"It’s more fun to sort out things like housing and finances together as a couple, as that’s what makes memories and builds the relationship."
Christina and I got married in 2015, when we were 25 and 24 respectively.
It’s relatively rare for couples in Singapore to tie the knot at such a young age – generally, people want to get their lives in order first before settling down. However, I actually think that it’s more fun to sort out things like housing and finances together as a couple, as that’s what makes memories and builds the relationship.
We relocated to the US for work shortly after getting married, and that’s where we conceived our first child, Jacob. We didn’t particularly plan on raising a family overseas, but we also didn’t want to wait too long before having children either.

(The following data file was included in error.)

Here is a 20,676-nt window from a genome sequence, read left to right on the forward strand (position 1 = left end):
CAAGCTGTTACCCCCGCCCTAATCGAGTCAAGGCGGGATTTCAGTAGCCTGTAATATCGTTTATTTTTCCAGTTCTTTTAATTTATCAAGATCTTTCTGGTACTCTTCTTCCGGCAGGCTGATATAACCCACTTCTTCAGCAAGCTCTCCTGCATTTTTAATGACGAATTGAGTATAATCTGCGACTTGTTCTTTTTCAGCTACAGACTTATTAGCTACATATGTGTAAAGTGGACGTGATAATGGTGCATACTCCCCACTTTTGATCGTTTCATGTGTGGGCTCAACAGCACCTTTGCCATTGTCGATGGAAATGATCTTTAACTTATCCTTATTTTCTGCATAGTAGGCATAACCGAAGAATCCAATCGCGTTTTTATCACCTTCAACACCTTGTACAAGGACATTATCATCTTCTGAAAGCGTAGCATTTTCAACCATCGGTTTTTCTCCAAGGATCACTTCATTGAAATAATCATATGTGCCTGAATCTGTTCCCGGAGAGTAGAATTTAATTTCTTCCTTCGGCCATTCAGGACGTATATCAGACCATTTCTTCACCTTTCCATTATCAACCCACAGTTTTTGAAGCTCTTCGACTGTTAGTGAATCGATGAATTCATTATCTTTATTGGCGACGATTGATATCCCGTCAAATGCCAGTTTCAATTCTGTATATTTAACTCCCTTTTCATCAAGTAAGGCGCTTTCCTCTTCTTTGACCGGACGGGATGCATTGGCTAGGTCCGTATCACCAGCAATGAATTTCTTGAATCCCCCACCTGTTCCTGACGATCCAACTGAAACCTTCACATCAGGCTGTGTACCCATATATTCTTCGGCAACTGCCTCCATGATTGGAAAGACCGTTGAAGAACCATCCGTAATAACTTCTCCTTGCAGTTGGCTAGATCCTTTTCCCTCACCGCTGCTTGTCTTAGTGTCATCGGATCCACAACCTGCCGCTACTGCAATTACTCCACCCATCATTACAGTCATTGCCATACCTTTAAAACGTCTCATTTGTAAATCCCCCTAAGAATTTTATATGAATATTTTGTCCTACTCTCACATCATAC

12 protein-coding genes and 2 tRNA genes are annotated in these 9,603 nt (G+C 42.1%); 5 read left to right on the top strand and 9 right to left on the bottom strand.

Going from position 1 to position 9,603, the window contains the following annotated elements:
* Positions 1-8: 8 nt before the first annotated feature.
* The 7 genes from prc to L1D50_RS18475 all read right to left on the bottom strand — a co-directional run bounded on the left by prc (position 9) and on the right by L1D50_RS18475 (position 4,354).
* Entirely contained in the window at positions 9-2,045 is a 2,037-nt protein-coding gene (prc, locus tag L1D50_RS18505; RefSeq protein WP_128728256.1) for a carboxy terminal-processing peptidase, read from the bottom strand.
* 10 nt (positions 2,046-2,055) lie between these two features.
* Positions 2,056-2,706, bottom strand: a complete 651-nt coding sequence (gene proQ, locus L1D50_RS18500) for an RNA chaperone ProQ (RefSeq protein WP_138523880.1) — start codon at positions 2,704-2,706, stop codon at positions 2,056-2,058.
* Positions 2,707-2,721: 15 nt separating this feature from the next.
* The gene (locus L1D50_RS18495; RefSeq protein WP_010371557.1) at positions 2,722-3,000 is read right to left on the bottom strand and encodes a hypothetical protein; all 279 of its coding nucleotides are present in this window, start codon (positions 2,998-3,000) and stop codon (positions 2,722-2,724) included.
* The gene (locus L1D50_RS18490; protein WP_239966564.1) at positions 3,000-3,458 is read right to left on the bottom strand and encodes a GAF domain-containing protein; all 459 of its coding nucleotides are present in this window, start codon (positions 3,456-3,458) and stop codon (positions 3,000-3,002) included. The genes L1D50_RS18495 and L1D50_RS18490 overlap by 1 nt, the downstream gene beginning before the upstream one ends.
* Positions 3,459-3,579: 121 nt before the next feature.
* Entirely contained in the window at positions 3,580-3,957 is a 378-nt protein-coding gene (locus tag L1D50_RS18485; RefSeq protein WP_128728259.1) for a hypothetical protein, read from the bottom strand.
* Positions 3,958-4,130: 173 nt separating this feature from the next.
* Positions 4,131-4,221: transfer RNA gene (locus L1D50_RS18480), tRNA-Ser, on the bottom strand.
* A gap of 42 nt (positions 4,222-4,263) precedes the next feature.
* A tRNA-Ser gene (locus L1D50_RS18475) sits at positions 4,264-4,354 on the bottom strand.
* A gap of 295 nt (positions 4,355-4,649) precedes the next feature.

Jacob was born in the US, and we found the standard of care there to be excellent; for instance, the nurses were genuinely concerned about their patients’ wellbeing during the labour process. However, after childbirth, caregiving was primarily under the purview of the husband and family.
After Jacob was born, Christina’s mother flew over and helped us out for a month, but otherwise, Google was our best friend most of the time! When we moved back to Singapore, we conceived our second child, Clara, who is now two months old.
The labour process was a different story in Singapore, where nurses often seem to be going through the motion – administering the right jabs and doses at stipulated times – with less concern about the patients’ state of mind. However, the level of post-childbirth care was excellent here.
At the end of the day, you shouldn’t let circumstances such as age and career dictate what your life stage should entail – be it getting married or having children. Instead, you should determine your own timeline and work to make it happen.